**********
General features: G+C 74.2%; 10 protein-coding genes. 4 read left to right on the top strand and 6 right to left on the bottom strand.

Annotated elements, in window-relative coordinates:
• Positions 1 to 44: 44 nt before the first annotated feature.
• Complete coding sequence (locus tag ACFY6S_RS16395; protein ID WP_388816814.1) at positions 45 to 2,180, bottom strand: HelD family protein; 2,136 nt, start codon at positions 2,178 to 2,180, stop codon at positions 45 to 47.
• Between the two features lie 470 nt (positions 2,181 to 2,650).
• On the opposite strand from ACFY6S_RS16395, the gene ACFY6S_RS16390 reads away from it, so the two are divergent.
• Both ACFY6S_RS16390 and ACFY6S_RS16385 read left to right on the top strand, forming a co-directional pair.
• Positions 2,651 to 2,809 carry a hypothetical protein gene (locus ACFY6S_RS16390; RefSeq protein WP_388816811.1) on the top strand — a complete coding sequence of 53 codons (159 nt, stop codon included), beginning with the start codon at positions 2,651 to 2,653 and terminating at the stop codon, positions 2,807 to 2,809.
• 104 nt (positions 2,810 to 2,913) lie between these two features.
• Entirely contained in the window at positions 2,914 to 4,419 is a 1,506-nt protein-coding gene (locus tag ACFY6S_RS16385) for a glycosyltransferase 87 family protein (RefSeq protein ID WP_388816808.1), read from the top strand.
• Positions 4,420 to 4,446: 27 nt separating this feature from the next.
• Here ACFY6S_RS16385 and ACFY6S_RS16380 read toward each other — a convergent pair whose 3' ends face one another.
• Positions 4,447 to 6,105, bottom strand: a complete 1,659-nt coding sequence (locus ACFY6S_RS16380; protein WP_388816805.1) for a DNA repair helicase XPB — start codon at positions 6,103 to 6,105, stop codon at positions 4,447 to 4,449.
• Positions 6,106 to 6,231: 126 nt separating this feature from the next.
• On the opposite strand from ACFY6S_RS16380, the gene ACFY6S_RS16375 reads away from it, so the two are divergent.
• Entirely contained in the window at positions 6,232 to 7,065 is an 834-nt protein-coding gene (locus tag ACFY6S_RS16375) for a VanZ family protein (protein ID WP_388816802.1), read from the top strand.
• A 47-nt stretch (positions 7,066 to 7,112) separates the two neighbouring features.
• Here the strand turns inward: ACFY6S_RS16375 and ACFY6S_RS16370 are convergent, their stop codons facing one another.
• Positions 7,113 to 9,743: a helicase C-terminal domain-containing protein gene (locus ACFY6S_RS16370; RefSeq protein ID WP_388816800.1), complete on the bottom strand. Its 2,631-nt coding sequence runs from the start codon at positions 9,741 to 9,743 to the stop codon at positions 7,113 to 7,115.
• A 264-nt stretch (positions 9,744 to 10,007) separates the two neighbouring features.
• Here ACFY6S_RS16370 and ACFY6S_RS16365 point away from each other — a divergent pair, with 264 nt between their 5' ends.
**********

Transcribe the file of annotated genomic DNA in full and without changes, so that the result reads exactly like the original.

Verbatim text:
General features: G+C 74.2%; 10 protein-coding genes. 4 read left to right on the top strand and 6 right to left on the bottom strand.

Annotated elements, in window-relative coordinates:
• Positions 1 to 44: 44 nt before the first annotated feature.
• Complete coding sequence (locus tag ACFY6S_RS16395; protein ID WP_388816814.1) at positions 45 to 2,180, bottom strand: HelD family protein; 2,136 nt, start codon at positions 2,178 to 2,180, stop codon at positions 45 to 47.
• Between the two features lie 470 nt (positions 2,181 to 2,650).
• On the opposite strand from ACFY6S_RS16395, the gene ACFY6S_RS16390 reads away from it, so the two are divergent.
• Both ACFY6S_RS16390 and ACFY6S_RS16385 read left to right on the top strand, forming a co-directional pair.
• Positions 2,651 to 2,809 carry a hypothetical protein gene (locus ACFY6S_RS16390; RefSeq protein WP_388816811.1) on the top strand — a complete coding sequence of 53 codons (159 nt, stop codon included), beginning with the start codon at positions 2,651 to 2,653 and terminating at the stop codon, positions 2,807 to 2,809.
• 104 nt (positions 2,810 to 2,913) lie between these two features.
• Entirely contained in the window at positions 2,914 to 4,419 is a 1,506-nt protein-coding gene (locus tag ACFY6S_RS16385) for a glycosyltransferase 87 family protein (RefSeq protein ID WP_388816808.1), read from the top strand.
• Positions 4,420 to 4,446: 27 nt separating this feature from the next.
• Here ACFY6S_RS16385 and ACFY6S_RS16380 read toward each other — a convergent pair whose 3' ends face one another.
• Positions 4,447 to 6,105, bottom strand: a complete 1,659-nt coding sequence (locus ACFY6S_RS16380; protein WP_388816805.1) for a DNA repair helicase XPB — start codon at positions 6,103 to 6,105, stop codon at positions 4,447 to 4,449.
• Positions 6,106 to 6,231: 126 nt separating this feature from the next.
• On the opposite strand from ACFY6S_RS16380, the gene ACFY6S_RS16375 reads away from it, so the two are divergent.
• Entirely contained in the window at positions 6,232 to 7,065 is an 834-nt protein-coding gene (locus tag ACFY6S_RS16375) for a VanZ family protein (protein ID WP_388816802.1), read from the top strand.
• A 47-nt stretch (positions 7,066 to 7,112) separates the two neighbouring features.
• Here the strand turns inward: ACFY6S_RS16375 and ACFY6S_RS16370 are convergent, their stop codons facing one another.
• Positions 7,113 to 9,743: a helicase C-terminal domain-containing protein gene (locus ACFY6S_RS16370; RefSeq protein ID WP_388816800.1), complete on the bottom strand. Its 2,631-nt coding sequence runs from the start codon at positions 9,741 to 9,743 to the stop codon at positions 7,113 to 7,115.
• A 264-nt stretch (positions 9,744 to 10,007) separates the two neighbouring features.
• Here ACFY6S_RS16370 and ACFY6S_RS16365 point away from each other — a divergent pair, with 264 nt between their 5' ends.